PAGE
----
JS: Yes they had started an innovation program but as with a lot of corporate or all corporates innovation is the first thing to go when there is costs to be cut. So innovation was sort of supported but people were not quite sure. It was still quite hierarchical, and structural and in a business to business context where you are selling compliance software, design thinking and compliance didn’t really gel well in my head certainly.
SM: It’s not divergence its convergence.
JS: Some of the best innovation people I know are lawyers so it’s possible.
SM: And then at Standard bank you were putting it into practice.
JS: That’s when the light came on and all the puzzle pieces started going, oh this can’t stand alone and this cant stand alone, but wow. What if we put them together and started doing all these things? Then it started getting all exciting.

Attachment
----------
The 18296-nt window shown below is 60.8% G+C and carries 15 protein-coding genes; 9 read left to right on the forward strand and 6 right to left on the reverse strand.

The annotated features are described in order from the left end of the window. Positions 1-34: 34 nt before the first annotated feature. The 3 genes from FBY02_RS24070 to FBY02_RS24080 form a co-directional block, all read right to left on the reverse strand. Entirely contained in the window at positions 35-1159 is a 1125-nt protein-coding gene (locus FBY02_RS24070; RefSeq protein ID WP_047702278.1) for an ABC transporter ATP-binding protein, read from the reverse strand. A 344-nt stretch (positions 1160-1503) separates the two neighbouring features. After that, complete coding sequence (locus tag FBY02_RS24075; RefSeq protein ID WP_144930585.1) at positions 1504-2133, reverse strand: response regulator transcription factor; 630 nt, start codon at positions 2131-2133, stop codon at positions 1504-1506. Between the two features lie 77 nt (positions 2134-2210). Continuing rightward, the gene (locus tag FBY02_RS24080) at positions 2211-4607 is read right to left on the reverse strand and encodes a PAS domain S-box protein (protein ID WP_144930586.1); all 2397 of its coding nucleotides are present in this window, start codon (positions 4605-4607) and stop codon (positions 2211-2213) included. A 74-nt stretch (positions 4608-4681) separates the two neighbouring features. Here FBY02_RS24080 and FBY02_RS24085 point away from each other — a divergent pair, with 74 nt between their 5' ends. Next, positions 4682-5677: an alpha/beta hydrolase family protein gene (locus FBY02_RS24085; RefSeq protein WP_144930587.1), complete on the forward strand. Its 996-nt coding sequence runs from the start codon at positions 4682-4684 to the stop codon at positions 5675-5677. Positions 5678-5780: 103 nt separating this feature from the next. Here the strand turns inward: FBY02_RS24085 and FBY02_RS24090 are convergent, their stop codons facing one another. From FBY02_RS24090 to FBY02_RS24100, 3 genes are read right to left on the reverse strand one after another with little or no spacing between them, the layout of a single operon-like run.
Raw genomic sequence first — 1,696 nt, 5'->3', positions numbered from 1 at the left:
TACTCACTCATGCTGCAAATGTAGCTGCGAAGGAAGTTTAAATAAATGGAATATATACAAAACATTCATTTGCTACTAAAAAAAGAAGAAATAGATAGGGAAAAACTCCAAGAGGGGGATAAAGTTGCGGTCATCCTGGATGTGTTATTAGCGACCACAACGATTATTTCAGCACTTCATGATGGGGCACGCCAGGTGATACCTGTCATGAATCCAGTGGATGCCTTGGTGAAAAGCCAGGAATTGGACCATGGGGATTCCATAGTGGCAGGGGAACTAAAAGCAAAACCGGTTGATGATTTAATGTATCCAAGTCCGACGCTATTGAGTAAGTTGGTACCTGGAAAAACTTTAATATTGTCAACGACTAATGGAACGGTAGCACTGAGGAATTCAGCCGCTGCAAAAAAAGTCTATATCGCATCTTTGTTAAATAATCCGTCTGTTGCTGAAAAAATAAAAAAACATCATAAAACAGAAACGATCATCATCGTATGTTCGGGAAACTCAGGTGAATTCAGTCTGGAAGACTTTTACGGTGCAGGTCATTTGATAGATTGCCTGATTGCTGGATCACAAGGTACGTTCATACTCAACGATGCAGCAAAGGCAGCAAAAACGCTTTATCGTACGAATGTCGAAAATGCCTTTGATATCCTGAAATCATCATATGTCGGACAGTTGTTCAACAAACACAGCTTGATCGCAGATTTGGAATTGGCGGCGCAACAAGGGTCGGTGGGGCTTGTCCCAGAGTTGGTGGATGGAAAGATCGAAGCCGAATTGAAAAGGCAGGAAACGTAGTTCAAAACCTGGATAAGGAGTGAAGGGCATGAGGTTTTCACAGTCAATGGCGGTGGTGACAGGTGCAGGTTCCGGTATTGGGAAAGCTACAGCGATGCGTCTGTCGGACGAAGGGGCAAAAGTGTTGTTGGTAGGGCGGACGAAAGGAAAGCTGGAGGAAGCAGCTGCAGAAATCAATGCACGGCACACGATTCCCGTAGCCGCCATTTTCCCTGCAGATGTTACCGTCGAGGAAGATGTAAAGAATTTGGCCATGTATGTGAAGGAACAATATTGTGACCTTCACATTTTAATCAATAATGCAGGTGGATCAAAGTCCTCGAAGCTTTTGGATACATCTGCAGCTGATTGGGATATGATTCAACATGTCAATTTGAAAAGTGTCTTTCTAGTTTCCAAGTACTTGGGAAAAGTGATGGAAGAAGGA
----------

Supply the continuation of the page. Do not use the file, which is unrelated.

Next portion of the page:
SM: Could you, without going to stuff that’s, cause obviously Standard bank has got their intellectual property and stuff like that. Is there a way where you could explain an instance where you were faced with some challenges or an experience that design thinking might have overcame, or actually improved what the deliverable was at the end of the day? Is there any examples?